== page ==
A Short History Of Lubrication

Evidence of lubrication in an industrial setting can be traced back to ancient Egypt where analysis showed that wheels were treated with tallow animal fat to reduce the friction on large sleds used to transport large heavy loads. Not to be outdone, the ancient Chinese had their own mixture of vegetable oils and lead.

The use of vegetable and animal oils continued up until the 8th Century when whale oil was used in lubricating rudders and pulleys on ships. Naphtha, a distilled hydrocarbon based flammable oil (like modern day lighter fuel) was also used by ship builders.

Fast forward to 1845 when the first use of crude oil is attributed to a cotton spinning mill in Pittsburgh, Pennsylvania. The mill owner experimented with this oil by mixing it with the sperm whale oil used to lubricate spindles on a weaving loom. Then in 1859 the American oil industry was born after the first American oil strike in Pennsylvania which formed the basis for most lubricants throughout the 19th and 20th centuries.

Growing demands from the emerging auto industry saw lubricant manufacturers begin to process their petroleum-based oils to improve lubricant performance. New treatment processes, some more successful than others, are developed during the 1920s. The most successful, solvent refining emerges to become one of the most viable methods.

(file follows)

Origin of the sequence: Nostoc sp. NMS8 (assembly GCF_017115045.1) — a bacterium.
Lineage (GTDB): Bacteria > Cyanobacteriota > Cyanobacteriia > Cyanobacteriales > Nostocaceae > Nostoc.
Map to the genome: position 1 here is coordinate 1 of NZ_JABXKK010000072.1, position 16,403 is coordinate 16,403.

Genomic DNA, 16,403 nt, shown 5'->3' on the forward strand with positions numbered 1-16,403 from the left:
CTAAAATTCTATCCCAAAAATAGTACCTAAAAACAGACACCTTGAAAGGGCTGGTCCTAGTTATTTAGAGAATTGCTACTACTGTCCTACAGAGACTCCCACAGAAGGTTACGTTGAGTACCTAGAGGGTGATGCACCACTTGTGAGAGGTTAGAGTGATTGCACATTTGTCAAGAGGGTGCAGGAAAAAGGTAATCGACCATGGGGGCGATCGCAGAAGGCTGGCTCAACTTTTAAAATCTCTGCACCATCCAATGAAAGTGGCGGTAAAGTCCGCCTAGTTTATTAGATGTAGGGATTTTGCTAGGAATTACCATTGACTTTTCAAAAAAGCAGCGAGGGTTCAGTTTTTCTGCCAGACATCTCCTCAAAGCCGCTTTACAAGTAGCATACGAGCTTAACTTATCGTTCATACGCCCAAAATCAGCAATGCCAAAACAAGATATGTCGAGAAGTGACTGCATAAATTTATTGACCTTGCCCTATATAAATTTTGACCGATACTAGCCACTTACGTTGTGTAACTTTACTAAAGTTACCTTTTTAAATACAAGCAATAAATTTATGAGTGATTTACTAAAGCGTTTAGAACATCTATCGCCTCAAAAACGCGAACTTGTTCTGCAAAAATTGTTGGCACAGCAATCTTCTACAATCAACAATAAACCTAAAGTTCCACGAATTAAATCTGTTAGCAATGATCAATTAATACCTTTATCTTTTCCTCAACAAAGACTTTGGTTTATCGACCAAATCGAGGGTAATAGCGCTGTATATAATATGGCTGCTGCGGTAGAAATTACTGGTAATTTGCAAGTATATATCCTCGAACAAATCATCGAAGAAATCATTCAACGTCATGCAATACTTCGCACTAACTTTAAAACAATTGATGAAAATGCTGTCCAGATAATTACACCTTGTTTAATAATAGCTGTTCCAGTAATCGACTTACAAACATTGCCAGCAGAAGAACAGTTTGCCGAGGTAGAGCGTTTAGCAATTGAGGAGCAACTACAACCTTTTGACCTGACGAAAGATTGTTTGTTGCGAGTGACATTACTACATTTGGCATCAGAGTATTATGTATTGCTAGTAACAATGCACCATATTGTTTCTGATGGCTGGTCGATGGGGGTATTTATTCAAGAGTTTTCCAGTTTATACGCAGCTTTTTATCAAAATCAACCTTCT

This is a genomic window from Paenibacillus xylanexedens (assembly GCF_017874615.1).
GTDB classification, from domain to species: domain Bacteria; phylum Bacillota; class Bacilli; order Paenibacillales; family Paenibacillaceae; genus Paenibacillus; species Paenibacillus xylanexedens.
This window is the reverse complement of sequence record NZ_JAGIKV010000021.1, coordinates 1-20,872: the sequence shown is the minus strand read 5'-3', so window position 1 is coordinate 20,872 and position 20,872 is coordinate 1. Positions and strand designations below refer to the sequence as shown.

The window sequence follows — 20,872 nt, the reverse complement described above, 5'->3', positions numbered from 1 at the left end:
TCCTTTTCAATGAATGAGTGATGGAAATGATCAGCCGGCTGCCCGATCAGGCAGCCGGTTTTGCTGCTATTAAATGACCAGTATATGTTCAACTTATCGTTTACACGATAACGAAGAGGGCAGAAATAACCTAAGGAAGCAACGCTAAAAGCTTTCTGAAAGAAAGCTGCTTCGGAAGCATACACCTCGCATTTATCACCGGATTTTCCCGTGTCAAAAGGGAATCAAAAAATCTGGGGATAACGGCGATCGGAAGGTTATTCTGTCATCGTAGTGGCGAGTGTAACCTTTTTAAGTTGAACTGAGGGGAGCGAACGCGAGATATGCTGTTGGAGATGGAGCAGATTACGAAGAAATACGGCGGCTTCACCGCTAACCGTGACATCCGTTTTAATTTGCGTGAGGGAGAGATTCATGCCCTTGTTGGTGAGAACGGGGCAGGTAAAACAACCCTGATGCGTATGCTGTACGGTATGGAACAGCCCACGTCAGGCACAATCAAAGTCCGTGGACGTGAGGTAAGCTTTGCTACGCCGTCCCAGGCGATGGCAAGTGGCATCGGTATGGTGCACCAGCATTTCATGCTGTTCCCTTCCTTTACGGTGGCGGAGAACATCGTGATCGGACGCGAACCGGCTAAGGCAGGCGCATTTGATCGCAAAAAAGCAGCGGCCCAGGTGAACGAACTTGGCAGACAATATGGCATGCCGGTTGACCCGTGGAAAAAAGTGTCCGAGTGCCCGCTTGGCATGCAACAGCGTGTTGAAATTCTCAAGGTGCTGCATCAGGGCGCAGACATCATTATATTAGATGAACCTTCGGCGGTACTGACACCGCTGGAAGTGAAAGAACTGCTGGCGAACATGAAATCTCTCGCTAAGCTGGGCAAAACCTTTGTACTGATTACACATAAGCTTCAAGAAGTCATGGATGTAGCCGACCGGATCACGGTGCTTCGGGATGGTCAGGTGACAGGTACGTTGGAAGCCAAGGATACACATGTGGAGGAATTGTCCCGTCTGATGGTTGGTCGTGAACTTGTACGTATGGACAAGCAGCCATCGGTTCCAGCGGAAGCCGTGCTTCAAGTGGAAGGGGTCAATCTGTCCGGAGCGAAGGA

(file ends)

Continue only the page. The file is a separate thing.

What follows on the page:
Additives were introduced in the 1930s and 1940s primarily to inhibit oxidation, resist corrosion, and improve viscosity. and more emerge Around 1940s, they are widely used in lubricant formulations, designed prolong the performance and service life of automotive engine oils. Before this, auto engine oils without additives would typically provide only up to 80 to 100 hours of service.

Synthetic lubricants were developed in the 1950s, driven by demands by the aviation and aerospace industries. Multigrade automotive engine oils are also introduced.

Evolution of industrial lubricant continues as increasingly advanced products are developed to meet the rising demands of modern machinery for enhanced productivity, reliability, energy efficiency and environmental responsibility.